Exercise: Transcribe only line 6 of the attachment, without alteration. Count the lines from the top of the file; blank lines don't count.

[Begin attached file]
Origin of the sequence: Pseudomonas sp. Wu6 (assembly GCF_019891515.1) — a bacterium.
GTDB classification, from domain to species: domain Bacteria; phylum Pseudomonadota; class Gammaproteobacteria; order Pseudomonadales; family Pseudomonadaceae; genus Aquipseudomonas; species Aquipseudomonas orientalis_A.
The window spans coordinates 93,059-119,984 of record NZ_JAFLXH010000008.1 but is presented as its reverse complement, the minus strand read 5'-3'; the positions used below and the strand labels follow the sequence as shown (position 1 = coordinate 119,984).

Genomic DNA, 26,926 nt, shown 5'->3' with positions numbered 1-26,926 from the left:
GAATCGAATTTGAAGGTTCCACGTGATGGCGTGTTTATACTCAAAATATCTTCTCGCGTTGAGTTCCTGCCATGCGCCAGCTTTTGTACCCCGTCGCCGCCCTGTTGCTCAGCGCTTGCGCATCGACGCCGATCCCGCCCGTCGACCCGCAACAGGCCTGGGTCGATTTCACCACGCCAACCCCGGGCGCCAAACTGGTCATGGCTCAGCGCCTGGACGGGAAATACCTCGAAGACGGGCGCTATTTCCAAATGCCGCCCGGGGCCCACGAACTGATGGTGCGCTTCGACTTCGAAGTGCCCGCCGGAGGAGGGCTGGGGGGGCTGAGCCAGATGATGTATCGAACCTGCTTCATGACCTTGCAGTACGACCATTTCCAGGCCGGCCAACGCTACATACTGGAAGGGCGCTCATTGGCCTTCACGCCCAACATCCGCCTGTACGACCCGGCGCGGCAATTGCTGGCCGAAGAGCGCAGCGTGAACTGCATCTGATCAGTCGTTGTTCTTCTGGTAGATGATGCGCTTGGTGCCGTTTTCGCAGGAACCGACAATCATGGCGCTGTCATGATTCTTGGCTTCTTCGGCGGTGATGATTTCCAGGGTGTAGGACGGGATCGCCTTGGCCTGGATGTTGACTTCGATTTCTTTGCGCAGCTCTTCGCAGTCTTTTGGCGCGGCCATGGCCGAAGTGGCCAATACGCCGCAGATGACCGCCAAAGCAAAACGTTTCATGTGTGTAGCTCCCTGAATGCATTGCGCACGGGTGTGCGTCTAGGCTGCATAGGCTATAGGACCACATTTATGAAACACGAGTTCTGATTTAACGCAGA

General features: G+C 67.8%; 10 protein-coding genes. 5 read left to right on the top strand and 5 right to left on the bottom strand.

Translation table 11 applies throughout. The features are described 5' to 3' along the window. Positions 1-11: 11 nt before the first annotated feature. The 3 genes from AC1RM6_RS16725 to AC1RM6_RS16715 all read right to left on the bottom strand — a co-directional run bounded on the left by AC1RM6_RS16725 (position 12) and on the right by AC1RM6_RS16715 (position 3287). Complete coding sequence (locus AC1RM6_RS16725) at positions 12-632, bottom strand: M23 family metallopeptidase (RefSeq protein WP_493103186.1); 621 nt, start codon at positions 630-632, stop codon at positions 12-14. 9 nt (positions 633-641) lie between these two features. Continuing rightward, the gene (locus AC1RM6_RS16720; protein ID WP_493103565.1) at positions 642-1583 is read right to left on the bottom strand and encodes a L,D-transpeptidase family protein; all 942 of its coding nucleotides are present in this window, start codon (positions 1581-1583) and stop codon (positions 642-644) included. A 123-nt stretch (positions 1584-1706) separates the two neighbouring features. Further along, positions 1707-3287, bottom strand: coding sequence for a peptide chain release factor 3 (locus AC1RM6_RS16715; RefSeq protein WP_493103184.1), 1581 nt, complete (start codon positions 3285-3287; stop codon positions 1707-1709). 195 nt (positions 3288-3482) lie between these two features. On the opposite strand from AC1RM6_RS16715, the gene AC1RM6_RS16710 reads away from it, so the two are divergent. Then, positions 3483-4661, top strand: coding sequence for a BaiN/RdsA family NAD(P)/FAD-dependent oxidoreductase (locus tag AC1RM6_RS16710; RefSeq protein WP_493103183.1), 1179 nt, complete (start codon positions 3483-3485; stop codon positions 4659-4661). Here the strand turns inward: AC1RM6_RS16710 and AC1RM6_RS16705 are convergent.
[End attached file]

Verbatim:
General features: G+C 67.8%; 10 protein-coding genes. 5 read left to right on the top strand and 5 right to left on the bottom strand.